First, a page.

6. The method of claim 1, wherein the color image values comprise YUV values.
7. The method of claim 1 further comprising:
determining a set of coefficients for calibrating the captured image in dependence upon predefined sensor sensitivity profiles, the predefined sensor sensitivity profiles for defining spectral sensitivity values for the color image sensor for a range of predetermined wavelengths; and
applying the set of coefficients to obtain calibrated image values such as to provide color balancing of the captured image.
8. The method of claim 7 wherein determining the set of coefficients is independent of images captured via the color image sensor.
9. The method of claim 1 further comprising: determining a set of coefficients for calibrating the captured image in dependence upon color characteristics of the captured image for defining calibration of subsequent images.
10. A computing device for providing barcode scanning for a target barcode comprising:
a processor;
at least one color image sensor for providing color image values for a captured image of the target barcode;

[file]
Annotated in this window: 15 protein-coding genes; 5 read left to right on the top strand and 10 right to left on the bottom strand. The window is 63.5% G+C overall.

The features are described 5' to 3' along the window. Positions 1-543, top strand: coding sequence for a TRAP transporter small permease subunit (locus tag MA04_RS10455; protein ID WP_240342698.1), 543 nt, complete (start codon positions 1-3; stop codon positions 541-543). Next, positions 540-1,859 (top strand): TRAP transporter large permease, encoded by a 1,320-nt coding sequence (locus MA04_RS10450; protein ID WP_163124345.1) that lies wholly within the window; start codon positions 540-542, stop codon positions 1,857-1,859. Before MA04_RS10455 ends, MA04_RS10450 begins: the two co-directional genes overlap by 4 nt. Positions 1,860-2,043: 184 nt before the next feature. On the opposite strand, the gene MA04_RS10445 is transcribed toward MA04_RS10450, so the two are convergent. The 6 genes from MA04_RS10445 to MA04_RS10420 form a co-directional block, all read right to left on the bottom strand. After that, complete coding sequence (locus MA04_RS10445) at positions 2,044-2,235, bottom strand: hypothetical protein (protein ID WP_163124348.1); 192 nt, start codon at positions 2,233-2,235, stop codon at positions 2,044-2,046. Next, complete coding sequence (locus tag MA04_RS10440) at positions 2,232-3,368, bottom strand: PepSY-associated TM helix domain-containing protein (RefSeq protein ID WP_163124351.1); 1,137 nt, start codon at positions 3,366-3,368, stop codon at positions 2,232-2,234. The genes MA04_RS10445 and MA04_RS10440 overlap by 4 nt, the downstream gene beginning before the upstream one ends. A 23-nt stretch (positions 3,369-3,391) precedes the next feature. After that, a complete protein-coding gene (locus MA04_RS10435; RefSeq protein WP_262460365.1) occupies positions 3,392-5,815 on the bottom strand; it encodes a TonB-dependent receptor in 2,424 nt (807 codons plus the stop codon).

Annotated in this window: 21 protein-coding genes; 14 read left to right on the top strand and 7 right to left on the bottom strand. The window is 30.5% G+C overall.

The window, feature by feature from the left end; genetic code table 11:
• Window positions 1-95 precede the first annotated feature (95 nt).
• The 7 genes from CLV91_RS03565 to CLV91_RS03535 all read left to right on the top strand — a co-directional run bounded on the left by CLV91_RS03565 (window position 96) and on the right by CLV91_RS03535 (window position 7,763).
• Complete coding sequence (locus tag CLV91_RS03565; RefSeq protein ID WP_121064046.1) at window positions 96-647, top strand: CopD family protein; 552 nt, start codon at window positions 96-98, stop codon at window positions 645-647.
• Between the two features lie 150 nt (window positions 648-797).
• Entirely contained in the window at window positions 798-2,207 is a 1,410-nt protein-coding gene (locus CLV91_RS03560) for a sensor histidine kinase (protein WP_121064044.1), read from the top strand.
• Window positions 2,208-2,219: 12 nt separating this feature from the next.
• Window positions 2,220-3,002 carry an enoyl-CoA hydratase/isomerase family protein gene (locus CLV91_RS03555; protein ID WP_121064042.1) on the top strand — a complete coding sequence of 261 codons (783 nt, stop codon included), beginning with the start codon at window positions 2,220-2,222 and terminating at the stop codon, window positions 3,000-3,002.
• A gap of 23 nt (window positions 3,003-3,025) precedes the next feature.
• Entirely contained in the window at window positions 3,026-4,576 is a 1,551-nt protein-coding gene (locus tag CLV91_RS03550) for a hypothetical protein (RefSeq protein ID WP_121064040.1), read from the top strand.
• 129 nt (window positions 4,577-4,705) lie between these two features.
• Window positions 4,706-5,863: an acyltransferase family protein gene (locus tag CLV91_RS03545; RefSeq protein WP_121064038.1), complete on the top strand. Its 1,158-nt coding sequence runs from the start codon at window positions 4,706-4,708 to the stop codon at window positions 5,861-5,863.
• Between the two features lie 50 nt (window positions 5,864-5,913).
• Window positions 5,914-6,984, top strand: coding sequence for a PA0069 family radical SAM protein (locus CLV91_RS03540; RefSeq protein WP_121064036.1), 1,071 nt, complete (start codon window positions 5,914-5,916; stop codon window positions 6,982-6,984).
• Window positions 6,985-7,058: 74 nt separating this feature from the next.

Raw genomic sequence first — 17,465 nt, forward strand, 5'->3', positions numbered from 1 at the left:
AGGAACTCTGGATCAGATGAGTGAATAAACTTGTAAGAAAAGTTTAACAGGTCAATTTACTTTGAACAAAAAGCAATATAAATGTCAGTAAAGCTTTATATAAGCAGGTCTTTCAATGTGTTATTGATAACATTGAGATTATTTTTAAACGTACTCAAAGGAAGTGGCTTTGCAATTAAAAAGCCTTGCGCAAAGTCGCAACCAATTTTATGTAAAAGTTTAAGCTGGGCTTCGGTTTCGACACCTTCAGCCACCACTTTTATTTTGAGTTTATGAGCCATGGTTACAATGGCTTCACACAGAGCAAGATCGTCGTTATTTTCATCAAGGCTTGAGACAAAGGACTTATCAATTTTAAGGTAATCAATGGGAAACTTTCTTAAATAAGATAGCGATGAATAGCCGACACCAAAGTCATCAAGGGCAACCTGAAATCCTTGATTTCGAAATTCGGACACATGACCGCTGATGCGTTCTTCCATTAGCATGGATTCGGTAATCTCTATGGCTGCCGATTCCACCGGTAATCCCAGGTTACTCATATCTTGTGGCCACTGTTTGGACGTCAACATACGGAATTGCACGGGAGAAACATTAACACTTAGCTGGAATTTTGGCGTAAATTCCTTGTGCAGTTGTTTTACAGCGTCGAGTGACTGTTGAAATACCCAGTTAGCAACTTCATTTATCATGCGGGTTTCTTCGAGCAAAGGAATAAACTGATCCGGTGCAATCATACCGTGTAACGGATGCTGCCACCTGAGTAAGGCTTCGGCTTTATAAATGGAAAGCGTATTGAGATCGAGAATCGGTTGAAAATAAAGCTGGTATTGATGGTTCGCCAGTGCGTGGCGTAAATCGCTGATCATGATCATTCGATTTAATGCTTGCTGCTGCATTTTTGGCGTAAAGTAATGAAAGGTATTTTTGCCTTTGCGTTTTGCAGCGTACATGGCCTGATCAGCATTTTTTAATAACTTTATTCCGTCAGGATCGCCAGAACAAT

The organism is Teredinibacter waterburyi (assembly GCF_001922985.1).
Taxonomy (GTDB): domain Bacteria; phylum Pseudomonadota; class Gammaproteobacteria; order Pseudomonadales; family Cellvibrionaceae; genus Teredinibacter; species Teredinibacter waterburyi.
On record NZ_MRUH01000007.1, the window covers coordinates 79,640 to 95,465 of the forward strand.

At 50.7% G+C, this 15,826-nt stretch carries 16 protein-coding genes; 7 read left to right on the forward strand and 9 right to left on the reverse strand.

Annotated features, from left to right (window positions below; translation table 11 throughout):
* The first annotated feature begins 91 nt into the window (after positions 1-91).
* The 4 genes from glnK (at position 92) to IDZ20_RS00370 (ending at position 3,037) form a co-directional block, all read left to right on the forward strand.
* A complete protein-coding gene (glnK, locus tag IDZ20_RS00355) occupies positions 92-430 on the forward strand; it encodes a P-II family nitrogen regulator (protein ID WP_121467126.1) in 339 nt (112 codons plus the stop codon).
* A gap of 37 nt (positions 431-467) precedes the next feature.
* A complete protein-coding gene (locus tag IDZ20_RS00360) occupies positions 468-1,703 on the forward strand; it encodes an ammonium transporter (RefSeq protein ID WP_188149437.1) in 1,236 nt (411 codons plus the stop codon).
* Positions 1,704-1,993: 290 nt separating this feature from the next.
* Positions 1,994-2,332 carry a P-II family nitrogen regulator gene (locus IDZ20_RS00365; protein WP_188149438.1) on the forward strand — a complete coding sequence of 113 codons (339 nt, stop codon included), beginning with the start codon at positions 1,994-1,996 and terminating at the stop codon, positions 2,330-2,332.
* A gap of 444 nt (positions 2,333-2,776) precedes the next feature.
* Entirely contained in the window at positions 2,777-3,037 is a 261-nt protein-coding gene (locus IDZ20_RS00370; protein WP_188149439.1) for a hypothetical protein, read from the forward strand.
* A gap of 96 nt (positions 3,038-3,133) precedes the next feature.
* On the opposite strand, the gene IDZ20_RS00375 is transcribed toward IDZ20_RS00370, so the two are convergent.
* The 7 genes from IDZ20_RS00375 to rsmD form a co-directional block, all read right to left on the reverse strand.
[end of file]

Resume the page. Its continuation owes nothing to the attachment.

a greyscale barcode decoder for decoding greyscale images;
a memory coupled to the processor having instructions stored thereon for execution by the processor, the memory comprising instructions for:
extracting luminosity values for each pixel of the captured image from the color image values to define greyscale image values corresponding to the color image values; and
providing the luminosity values defining greyscale image values to the greyscale barcode decoder for subsequent processing thereof.
11. The computing device of claim 10 wherein the color image values comprise RGB image values, the memory further comprises instructions for:
converting RGB image values to YUV values; and
extracting the luminosity values in dependence upon the YUV values.